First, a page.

As for her experience in foreign affairs, I wonder what the chorus of female naysayers might have said if an acknowledged expert on foreign affairs, such as Condoleezza Rice, was chosen by McCain to be his Vice President pick. As for her education, it is true that Ivy Leaguers and their “old boy and old girl networks” get an automatic leg up in the race for fame and fortune, but that exclusivity loses steam when they confront the real world and have to compete with the so-called lessers who got their bones and street smarts in State colleges or in the school of hard knocks where Harry Truman got his mojo. And what college degree is displayed on the walls of Mount Vernon, the occupant of which laid the foundation stone of our Republic? In this context, how about all those MBA geniuses whose overconfident arrogance and greed screwed up Wall Street?

The fact is that Sarah Palin needs no defense from me. Having lived in the near West for more than a decade, I have met lots of women like Sarah: tough, smart, outspoken, authentic, independent women comfortable in their own skin who say what they mean and mean what they say. They are brimming with life, love their country, their parents and their extended families and revel in the energy of the world around them, and, although they might be loath to admit it, they are like the pioneering women of the early West who built this country with their tough optimism, their mothering, their sacrifice and their boundless energy and good humor.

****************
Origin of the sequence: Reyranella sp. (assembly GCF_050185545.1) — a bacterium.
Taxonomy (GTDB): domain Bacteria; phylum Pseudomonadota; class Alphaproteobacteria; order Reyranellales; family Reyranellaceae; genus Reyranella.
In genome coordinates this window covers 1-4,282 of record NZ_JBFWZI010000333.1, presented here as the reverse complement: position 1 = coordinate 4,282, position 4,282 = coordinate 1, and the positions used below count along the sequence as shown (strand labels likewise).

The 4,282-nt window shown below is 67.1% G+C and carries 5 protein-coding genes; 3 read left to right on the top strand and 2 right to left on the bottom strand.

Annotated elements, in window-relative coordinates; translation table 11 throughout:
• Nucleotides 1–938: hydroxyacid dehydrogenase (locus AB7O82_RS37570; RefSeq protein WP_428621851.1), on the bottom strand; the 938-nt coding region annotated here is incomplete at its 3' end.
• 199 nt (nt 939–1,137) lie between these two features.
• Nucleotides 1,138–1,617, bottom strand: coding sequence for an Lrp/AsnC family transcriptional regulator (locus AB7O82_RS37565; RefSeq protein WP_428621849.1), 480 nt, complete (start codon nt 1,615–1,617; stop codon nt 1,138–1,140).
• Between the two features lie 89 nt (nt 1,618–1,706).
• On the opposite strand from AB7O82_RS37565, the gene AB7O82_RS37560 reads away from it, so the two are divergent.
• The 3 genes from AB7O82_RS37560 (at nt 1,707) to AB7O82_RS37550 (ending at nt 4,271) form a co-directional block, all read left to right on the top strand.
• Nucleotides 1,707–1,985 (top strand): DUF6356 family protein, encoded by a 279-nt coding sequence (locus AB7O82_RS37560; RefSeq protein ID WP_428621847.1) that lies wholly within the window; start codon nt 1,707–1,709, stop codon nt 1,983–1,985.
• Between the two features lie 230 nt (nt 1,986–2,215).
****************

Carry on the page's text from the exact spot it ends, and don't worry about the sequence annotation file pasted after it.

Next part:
I know. I know. There will be those who might take this essay as an exercise in political persuasion. No minds will be changed. No way. I glory in female achievement. Like many of us, I am the son of an adored mother with an abiding respect and a cheerleader for her gender. Yes, it was a cagey political move for Senator McCain to pick the Governor of Alaska as his running mate. Indeed, Barack, in my opinion, made a fatal error in not offering the Vice Presidency to Hillary Clinton. Now that would have been something, seeing those two tough ladies go head to head.

The fact is that I would rush to Sarah’s defense no matter which side picked her. Win or lose she deserves a fair shake and certainly not the ugly calumny heaped upon her, especially by her sisters. I don’t agree with her on every issue. Who does? And I’d fight like hell if she tried to tell me how to run my life or by legal coercion change my views about religion or a man or woman’s right to make choices that are important to them.